Extreme oncoplasty: breast conservation for patients who need mastectomy.
Breast J. 2015 Jan-Feb;21(1):52-9
Authors: Silverstein MJ, Savalia N, Khan S, Ryan J
Extreme oncoplasty is a breast conserving operation, using oncoplastic techniques, in a patient who, in most physicians’ opinions, requires a mastectomy. These are generally large, greater than 5 cm multifocal or multicentric tumors. Many will have positive lymph nodes. Most will require radiation therapy, even if treated with mastectomy. Sixty-six consecutive patients with multifocal, multicentric, or locally advanced tumors that spanned more than 50 mm were studied (extreme cases). All patients underwent excision and oncoplastic reconstruction using a standard or split wise pattern reduction and immediate contralateral surgery for symmetry. All received postexcisional standard whole breast radiation therapy with a boost to the tumor bed. The extreme cases were compared with 245 consecutive patients with unifocal or multifocal tumors that spanned 50 mm or less (standard cases). All extreme patients were advised to have a mastectomy; all sought a breast conserving second opinion. Diagnostic evaluation included digital mammography, ultrasound, MRI, and PET-CT (if invasive). Standard cases did extremely well. No ink on tumor was achieved 96% of the time among 245 patients. The median tumor size was 21 mm (mean 23 mm). Margins equal or greater than 1 mm were achieved in 88.6% of patients. Seventeen (6.9%) standard patients underwent re-excision to achieve wider margins and only one patient (0.4%) was converted to mastectomy. With 24 months of median follow-up, three patients (1.2%) experienced local recurrence. For extreme cases, no ink on tumor was achieved 83.3% of the time, which is comparable to published positive margin rates after standard lumpectomy. The median tumor size was 62 mm (mean 77 mm). Margins equal or greater than 1 mm were achieved in 54.5% of patients. Six (9.1%) extreme patients underwent re-excision to achieve wider margins and four patients (6.1%) were converted to mastectomy. With a follow-up of 24 months, one patient (1.5%) experienced a local recurrence. Extreme oncoplasty is a promising new concept. It allows successful breast conservation in selected patients with greater than 5 cm multifocal/multicentric tumors. It may be useful in patients with locally advanced tumors following neo-adjuvant chemotherapy. From a quality of life point of view, it is a better option than the combination of mastectomy, reconstruction, and radiation therapy. Long-term data on recurrence and survival are not available, using this approach. Based on historical data, it is expected the local recurrence will be somewhat higher but that there will be little or no impact on survival.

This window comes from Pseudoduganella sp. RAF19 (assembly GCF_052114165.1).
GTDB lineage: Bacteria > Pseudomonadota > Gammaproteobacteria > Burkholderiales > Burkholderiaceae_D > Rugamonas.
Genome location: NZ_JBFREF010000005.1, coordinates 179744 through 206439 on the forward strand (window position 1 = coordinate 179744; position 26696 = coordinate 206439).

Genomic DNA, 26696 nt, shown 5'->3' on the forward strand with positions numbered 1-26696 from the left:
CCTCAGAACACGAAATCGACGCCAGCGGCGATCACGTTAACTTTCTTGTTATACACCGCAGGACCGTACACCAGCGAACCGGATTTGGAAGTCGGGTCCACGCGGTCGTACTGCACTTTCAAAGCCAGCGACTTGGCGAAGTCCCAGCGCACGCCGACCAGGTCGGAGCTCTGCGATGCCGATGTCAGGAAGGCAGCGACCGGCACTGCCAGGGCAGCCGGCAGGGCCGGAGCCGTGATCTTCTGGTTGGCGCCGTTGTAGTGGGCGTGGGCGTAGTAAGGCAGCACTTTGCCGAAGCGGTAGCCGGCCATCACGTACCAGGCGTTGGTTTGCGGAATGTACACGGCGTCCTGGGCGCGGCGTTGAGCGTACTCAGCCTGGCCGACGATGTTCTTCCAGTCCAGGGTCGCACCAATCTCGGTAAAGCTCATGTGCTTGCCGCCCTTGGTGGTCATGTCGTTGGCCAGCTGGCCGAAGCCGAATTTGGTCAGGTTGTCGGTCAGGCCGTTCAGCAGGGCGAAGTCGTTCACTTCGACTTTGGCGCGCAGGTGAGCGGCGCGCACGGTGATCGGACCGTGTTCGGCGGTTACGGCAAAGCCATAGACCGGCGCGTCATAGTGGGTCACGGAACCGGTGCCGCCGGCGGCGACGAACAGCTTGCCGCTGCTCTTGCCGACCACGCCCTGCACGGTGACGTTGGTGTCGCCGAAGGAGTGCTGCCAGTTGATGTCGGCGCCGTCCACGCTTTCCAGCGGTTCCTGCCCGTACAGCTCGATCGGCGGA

PMID: 25583035 [PubMed – indexed for MEDLINE]